Effective lead nurturing today depends on making sure your message gets absorbed by buyers as they are considering their options. And that means you need to develop a direct relationship with each individual. You can do that through making sure you are focusing on engagement with each of your nurture touches. Where batch-and-blast campaigns feel like shouting, engaging nurture campaigns can feel more like a natural conversation. That’s because nurturing should attempt to genuinely connect prospects and customers with a company by “engaging” them in a dialogue, with the goal of eliciting a positive emotional connection. The more frequently and consistently you can connect with a prospective buyer on an emotional level, the stronger and more deeply that person becomes involved with your brand. To find out more information about engaging leads and customers be sure to download our new ebook, How to Choose the Right Solution to Nurture Leads and Customers.
Effective lead nurturing incorporates 4 key elements:
Relevance should always be of primary concern to a marketer. If communications or content are not relevant, they will be ignored. Plus, it can be detrimental to your lead nurturing efforts if you send the wrong information at the wrong time to a prospect. For instance, if you send a price sheet to a prospect that isn’t even close to making a buying decision, you might cut short any future interactions. In other words, you would create distance between the buyer and your company and lose the opportunity to convince that person of the value you deliver. You need to listen and understand what is relevant to your buyers when determining what content and messaging to send out.
2. Communication must be two-way
No one likes to be yelled at (which is often what it feels like when marketers send out batch-and-blast messages). In order to engage a prospect or customer in dialogue, the communication must be two-way. In other words, people will be more open to hearing what you have to say if they know you are also listening – that’s the true meaning of a conversation. And to enable this, you need technology that can do more than just blast out messages. Specifically, you need to use a platform that can “listen” to what prospects are saying or doing so you can respond accordingly and engage them through dialogue.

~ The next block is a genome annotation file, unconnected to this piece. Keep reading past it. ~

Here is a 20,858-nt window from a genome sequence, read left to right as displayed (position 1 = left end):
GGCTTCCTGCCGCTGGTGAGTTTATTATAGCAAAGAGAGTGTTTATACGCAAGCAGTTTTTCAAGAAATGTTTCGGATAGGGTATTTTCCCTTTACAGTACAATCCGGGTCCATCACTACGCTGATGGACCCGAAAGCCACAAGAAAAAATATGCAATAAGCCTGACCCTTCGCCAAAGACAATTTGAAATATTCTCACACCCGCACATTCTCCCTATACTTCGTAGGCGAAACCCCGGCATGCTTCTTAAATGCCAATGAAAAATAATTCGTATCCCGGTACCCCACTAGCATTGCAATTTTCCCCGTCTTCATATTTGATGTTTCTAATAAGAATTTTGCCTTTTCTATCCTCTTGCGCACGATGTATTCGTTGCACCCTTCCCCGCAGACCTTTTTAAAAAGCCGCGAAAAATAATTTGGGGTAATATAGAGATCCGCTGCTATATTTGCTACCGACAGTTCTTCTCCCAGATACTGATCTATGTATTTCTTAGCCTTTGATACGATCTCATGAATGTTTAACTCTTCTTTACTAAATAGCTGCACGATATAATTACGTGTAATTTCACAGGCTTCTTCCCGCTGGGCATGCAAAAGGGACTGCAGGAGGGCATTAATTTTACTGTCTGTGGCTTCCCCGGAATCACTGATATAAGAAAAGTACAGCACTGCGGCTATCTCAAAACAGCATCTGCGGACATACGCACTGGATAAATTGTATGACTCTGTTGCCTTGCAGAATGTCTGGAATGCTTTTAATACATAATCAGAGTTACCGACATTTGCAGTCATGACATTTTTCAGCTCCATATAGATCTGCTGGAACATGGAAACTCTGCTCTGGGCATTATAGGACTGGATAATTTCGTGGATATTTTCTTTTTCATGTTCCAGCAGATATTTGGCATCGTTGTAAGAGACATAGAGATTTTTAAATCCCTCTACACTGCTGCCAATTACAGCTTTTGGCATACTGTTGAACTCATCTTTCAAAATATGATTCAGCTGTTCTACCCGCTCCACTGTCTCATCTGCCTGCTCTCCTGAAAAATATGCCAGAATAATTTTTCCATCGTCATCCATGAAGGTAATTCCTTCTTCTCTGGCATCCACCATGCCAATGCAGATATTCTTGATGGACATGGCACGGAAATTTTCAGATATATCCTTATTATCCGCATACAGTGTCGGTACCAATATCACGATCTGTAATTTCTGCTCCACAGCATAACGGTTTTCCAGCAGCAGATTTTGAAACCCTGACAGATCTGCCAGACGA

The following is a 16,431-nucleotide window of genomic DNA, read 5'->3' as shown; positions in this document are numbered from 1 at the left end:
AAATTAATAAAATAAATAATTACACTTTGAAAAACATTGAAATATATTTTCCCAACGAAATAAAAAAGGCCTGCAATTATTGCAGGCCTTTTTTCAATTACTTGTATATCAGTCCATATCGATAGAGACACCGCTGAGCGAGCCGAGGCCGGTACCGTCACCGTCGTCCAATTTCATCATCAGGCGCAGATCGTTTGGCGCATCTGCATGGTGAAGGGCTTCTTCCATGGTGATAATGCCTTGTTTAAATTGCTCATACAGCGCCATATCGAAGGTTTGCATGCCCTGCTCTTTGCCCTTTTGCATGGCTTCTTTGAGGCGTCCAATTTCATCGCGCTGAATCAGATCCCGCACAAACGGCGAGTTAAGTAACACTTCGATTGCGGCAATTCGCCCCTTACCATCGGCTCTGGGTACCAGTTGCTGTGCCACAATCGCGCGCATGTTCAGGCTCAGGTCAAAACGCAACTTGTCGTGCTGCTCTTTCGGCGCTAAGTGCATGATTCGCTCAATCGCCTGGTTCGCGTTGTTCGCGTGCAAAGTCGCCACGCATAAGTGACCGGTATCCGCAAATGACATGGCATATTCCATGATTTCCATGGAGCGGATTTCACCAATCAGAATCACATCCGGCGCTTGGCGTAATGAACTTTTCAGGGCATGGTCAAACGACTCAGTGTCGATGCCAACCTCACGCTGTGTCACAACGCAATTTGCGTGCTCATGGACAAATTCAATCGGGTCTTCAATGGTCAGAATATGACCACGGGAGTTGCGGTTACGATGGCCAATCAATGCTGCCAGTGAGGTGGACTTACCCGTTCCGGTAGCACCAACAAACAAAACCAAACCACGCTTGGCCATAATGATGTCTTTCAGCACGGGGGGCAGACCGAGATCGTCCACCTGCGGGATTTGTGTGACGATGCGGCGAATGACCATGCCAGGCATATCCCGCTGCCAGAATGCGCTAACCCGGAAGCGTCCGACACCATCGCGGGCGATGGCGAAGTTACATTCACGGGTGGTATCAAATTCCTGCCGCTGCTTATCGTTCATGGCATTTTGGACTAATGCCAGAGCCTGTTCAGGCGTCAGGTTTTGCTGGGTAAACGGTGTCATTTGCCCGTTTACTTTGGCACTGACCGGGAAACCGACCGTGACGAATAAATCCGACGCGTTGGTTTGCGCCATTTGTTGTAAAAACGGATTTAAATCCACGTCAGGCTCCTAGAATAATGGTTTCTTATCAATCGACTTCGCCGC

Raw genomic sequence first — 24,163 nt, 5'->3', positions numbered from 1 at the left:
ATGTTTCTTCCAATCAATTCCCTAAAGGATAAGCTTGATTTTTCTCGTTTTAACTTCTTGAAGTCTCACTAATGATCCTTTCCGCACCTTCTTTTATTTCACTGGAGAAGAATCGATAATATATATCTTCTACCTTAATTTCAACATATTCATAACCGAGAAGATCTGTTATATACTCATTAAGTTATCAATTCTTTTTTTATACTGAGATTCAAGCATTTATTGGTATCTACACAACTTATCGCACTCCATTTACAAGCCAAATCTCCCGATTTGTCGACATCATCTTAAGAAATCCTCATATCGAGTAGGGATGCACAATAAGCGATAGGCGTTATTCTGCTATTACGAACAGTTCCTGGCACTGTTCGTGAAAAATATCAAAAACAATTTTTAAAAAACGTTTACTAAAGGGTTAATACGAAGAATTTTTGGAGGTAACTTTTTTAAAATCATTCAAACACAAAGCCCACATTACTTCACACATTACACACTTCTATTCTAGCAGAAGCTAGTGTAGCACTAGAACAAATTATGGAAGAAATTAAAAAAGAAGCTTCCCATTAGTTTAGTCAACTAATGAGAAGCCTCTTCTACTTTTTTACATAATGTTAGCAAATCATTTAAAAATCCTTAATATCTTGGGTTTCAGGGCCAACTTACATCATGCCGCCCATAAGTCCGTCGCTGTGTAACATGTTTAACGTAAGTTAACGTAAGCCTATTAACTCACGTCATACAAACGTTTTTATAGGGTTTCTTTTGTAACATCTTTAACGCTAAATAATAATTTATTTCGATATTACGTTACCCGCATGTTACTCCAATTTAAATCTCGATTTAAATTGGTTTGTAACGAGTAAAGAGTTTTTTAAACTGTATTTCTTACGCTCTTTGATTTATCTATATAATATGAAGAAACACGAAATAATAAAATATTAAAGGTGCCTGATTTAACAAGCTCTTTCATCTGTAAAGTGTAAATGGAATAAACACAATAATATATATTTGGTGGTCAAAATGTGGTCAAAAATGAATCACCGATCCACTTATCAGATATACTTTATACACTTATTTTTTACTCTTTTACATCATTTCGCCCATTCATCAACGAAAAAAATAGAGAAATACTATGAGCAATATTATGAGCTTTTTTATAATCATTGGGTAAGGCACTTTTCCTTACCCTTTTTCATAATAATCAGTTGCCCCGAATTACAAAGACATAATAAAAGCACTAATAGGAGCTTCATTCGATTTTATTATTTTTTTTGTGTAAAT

However, listening is easier said than done. Many marketers are engaging in silo channels based on what’s easiest due to the technology available to them. For example, email is a no-brainer for most marketers and a primary form of communication. But it gets more difficult when it comes to integrating email communications with direct mail, teleprospecting, social, and other channels. Yet, you need a holistic cross-channel view of how buyers are reacting to your campaigns and messages. It’s the only way to create a meaningful, two-way conversation in your lead nurturing efforts.
3. Go beyond email
Today’s buyers spend time in a variety of places, whether your website, on their preferred social network, or even at an in-person event. And it’s important to be able to engage them in any or all of these channels. If you don’t, your competitors probably will.
Regardless of which channel you’re engaging through, the key is to be social with all of your interactions. And remember, social is really about interacting, whether you’re engaged in a dialogue or activity with someone. In fact, social elements are interactive in nature. Consider a poll. You can ask a question that is relevant to a prospect and by listening to the answer, you gain more insight into that prospect’s interests and needs. At the same time, social interaction enables you to share content with prospective buyers, while allowing them to share that with their colleagues and peers. Social interactions inherently make it possible to expand the reach of a conversation. Make sure you are including social queues in all of your lead nurturing campaigns.
4. Continue the conversation
The conversation shouldn’t end once a prospect becomes a customer. Rather, it’s just the start of a long-term relationship.
Regardless of what the customer lifecycle looks like for your company, the conversation with your customers needs to continue and change over time as relates to your objectives and goals, and those of your customers. For example, a brand-new customer will be focused on product adoption while a customer of five years will want to understand how to take advantage of additional products and features.
As the conversation continues, your organization can tap into numerous opportunities to generate more revenue through upsells and cross-sells, as well as to build loyalty that encourages referrals. But to achieve those goals, you need to deliver content through lead nurturing and spark discussions in line with the customer’s focus.
Download our new ebook How to Choose the Right Solution to Nurture Leads and Customers to learn more about how to engage customers and prospects in a relevant two-way dialogue.